Late in the evening on May 8, 1945 (May 9 Moscow time) the leadership of Nazi Germany signed an unconditional surrender to Allied forces, marking the end of World War II. The ravages of war had claimed 60 million lives, roughly a third of them Russian soldiers and civilians.
Last Friday, on the 69th anniversary of this event, President of Russia Vladimir Putin called it “Russia’s most important holiday”, while overseeing a maritime and aerial parade of military forces at the port of Sevastopol in Crimea.
Putin began the ceremonies on board a ship bearing the Flag of the President of Russia. Putin’s vessel passed a row of warships as Putin greeted and congratulated the crews of each one and they replied with their thanks in unison. Putin then proceeded to come ashore and made a speech in which included the declarations: “I am sure that 2014 will go into the annals of our entire country as the year when the nations living here firmly decided to be together with Russia, affirming faithfulness to historical truth and the memory of our ancestors…Much work lies ahead but we will overcome all difficulties because we are together, which means we have become stronger.”
Just two months ago, on March 16, in response to the Ukrainian revolution, Sevastopol, along with Crimea, participated in a referendum in which 95% of participants voted to join the Russian Federation. Two days later a treaty was signed, formally incorporating the region into Russia. The agreement has been harshly criticized and rejected by the United States, NATO and the United Nations, among a host of other countries and organizations.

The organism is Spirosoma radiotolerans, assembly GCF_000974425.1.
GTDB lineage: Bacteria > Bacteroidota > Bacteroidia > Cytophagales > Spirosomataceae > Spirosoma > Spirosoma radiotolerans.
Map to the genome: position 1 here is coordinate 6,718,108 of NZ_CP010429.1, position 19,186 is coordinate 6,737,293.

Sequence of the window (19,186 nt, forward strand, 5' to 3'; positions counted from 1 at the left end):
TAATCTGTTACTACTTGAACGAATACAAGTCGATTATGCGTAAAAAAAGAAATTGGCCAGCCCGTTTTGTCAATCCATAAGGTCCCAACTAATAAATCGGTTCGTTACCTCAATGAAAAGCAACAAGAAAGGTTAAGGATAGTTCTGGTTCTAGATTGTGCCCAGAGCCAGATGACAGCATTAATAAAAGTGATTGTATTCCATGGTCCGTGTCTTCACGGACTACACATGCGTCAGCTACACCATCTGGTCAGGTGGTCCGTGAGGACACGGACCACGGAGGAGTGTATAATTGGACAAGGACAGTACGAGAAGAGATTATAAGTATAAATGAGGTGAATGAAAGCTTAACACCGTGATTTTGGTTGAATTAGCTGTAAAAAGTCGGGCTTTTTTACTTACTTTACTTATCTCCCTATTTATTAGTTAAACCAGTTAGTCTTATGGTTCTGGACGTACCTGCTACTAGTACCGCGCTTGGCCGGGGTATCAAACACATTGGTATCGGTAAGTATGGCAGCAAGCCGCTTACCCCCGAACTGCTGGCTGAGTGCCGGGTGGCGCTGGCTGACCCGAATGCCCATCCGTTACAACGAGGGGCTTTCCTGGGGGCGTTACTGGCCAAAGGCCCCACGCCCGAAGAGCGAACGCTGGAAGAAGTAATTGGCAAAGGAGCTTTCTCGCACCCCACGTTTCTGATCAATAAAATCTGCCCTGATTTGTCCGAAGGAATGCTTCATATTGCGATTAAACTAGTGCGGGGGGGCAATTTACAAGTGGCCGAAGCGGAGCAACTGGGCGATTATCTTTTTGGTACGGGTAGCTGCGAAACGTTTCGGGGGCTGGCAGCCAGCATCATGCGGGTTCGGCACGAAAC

The military occupation by insignia-less Russian forces that preceded the referendum, coupled with the bypassing of the Ukrainian government (which Moscow considers illegitimate) was reminiscent of a Soviet-era annexation, rather than the self-determination of the region’s residents. A concerted and ongoing propaganda campaign, which has labeled the current leadership in Kiev as “fascists” harkens back to World War II when Ukrainian nationalists collaborated with the Nazis against the Soviet Communists.
Vladimir Putin’s plans have become a topic of intense speculation and consternation, especially among the governments and citizens of Russia’s neighbors in Eastern Europe. NATO has sent troops and fighter planes to conduct training exercises and patrols in the Baltics, Poland and Romania. The tensions between Russia and the West are at their highest point since the Cold War with no end in sight.
While it may spike television ratings and media clicks for commentators to claim that Putin is rebuilding the Soviet Union, it’s a stretch to liken what has happened in recent months to what Joseph Stalin did during and after World War II. Putin’s moves are definitely aggressive by modern standards, but risking war with the United States (through conflict with NATO) doesn’t seem likely. Putin’s popularity ratings have soared in Russia and the annexed territories while the West has been conflicted and indecisive.
Whatever happen’s next, one can be certain that as long as simmering tensions continue to rattle Europe, reminding it of Russia’s military and economic power and enhancing Putin’s popularity among his countrymen, the methods of destabilization on the Old Continent’s periphery will continue. Though the Soviet Union is no more, the mentality of aggressive competition with the West is alive and well. The annexation of Crimea can’t be compared to the conquest of Eastern Europe in 1944-1945, but for Putin, the celebrations of “Victory Day” marked more than an anniversary, but an attempt to revive an image of Russian power that has long been dormant.